NEW YORK — Filmmaker Paul Haggis told jurors on Wednesday that it was years before he learned that a woman now accusing him of rape saw their sexual encounter as “anything other than consensual.”
Taking the stand as the defendant in a civil rape trial, the Oscar-winning screenwriter and director began to address publicist Haleigh Breest’s allegation that he forced her to perform oral sex and then raped her in 2013 as she repeatedly told him no.
Haggis says that the encounter was consensual and that Breest never indicated otherwise until he heard from her attorneys in 2017.
“She never gave me any indication it was anything other than consensual” and “a one-night stand,” he said.
Breest, 36, earlier gave the jury an extensive account of the alleged assault.
“I said, ‘Stop! Stop! Stop!’” she testified. She sued in 2017 for unspecified damages; there are no criminal charges in the case.
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Haggis, 69, testified that he thought Breest had been flirting with him in encounters at movie premieres and occasional emails about screenings and show business, though Breest has said those interactions were just professional friendliness.
“For five years, I’ve been unable to clear my name, and now I will,” Haggis told jurors.
Haggis and Breest went to his Manhattan apartment following a premiere. She was working for the organizers. Haggis, known for writing the early-2000s best picture Oscar winners “Million Dollar Baby” and “Crash,” was a guest.
He hasn’t yet told the jury his version of his interactions with four other women who testified that he sexually assaulted them on separate occasions between 1996 and 2015.
In testimony that veered from self-deprecating humor to a few tears as he recalled a failed marriage, Haggis did say he has “always been a big flirt” and acknowledged having “a number of affairs” while married to his second wife, actor Deborah Rennard, from 1997 until a 2010 separation and a divorce six years later.
Much of Haggis’ testimony has focused on his decades-long membership and highly publicized split in roughly 2009 with the Church of Scientology, a system of beliefs, teachings and rituals focused on spiritual growth. It was founded by science fiction and fantasy author L. Ron Hubbard in the 1950s.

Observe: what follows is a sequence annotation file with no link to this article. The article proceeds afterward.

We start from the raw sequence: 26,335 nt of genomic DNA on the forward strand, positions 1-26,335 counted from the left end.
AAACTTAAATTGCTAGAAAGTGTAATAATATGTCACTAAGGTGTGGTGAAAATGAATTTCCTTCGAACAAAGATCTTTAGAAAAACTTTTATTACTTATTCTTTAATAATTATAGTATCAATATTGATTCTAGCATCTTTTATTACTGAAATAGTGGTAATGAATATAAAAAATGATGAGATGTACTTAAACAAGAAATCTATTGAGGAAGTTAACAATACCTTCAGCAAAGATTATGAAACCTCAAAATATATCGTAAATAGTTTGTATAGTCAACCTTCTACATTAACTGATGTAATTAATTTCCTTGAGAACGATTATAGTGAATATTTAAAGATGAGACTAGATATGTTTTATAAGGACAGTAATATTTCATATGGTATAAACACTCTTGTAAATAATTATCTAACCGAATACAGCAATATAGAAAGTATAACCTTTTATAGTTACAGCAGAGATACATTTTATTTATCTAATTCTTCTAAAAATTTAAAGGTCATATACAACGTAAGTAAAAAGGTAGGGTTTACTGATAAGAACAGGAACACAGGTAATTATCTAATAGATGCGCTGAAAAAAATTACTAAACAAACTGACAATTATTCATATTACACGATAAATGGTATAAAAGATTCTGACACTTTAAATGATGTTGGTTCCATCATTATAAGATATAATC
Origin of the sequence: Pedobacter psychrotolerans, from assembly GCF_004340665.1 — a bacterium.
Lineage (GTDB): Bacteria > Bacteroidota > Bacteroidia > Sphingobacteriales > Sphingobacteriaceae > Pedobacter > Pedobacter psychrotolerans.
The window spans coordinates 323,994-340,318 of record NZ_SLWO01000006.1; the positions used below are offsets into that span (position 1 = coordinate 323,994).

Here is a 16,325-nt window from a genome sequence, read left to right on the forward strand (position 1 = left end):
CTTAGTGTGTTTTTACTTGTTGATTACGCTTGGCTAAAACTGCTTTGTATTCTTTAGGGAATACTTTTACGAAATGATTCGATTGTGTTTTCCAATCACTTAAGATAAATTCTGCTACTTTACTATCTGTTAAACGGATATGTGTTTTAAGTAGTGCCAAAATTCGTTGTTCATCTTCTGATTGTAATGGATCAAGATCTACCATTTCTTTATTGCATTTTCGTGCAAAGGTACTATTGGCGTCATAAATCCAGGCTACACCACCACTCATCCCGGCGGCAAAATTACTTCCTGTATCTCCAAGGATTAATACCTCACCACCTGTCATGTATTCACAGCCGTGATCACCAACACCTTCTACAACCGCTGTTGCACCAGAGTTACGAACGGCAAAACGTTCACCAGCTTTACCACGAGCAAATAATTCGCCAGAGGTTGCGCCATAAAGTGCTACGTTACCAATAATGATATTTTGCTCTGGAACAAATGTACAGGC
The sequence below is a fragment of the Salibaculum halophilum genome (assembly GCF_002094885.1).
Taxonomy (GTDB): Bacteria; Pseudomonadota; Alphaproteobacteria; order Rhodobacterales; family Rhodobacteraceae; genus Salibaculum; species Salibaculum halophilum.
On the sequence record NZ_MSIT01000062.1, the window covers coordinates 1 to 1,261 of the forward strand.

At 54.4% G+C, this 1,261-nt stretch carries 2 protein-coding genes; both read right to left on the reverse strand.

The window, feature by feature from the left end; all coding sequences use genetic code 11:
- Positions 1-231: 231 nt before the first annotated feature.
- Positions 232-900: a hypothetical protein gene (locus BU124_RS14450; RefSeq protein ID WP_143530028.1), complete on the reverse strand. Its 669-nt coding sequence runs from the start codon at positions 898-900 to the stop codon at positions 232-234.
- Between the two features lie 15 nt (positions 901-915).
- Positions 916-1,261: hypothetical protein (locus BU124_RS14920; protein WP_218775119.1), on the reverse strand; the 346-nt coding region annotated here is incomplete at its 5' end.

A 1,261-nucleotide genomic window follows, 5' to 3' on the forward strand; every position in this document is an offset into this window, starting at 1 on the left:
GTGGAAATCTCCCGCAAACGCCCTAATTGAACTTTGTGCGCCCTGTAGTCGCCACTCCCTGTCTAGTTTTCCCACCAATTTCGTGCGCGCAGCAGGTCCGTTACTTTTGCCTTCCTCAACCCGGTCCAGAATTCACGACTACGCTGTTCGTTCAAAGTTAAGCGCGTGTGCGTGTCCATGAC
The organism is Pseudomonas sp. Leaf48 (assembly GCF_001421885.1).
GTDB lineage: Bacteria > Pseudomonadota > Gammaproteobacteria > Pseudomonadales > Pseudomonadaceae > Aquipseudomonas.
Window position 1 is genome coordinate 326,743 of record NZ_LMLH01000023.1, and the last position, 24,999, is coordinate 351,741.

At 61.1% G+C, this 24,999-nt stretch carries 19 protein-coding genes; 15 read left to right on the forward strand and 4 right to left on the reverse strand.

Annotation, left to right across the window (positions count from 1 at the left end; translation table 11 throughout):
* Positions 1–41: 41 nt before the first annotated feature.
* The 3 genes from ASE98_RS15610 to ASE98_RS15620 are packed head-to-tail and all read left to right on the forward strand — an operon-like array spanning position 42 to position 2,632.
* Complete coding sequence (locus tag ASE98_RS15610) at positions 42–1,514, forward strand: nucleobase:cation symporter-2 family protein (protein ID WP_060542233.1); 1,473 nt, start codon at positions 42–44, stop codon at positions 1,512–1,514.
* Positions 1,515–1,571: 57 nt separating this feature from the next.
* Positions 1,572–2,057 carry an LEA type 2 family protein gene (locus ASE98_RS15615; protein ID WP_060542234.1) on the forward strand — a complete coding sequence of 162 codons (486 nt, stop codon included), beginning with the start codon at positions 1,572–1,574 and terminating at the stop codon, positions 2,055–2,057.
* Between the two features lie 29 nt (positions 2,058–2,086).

Haggis’ lawyers have floated the notion that the church somehow generated the lawsuit to take down a famous dissenter, though they’ve agreed there’s no evidence that Breest has any ties to the religion. Nor have any witnesses testified that they know of a link between Scientology and Breest’s lawyers or between the faith and Haggis’ other accusers.
But one of Haggis’ lawyers, Priya Chaudhry, has said the “circumstantial evidence of Scientology’s involvement here will be powerful.”
The defense has had ex-Scientologists, including one of his daughters, relate what they portrayed as church efforts to scrounge up damaging information about him or his family after he left the organization and called it “a cult” in a 2011 New Yorker article.
“I was part of what ultimately was a very corrupt organization,” he told jurors Wednesday.
The church has said Haggis is trying to shame his accusers with an “absurd and patently false” theory.
“The church has nothing to do with the claims against Haggis, nor does it have any relation to the attorneys behind the case,” the organization said in a statement as the trial opened.
The Associated Press generally doesn’t identify people who allege they have been sexually assaulted unless they come forward publicly, as Breest has done.
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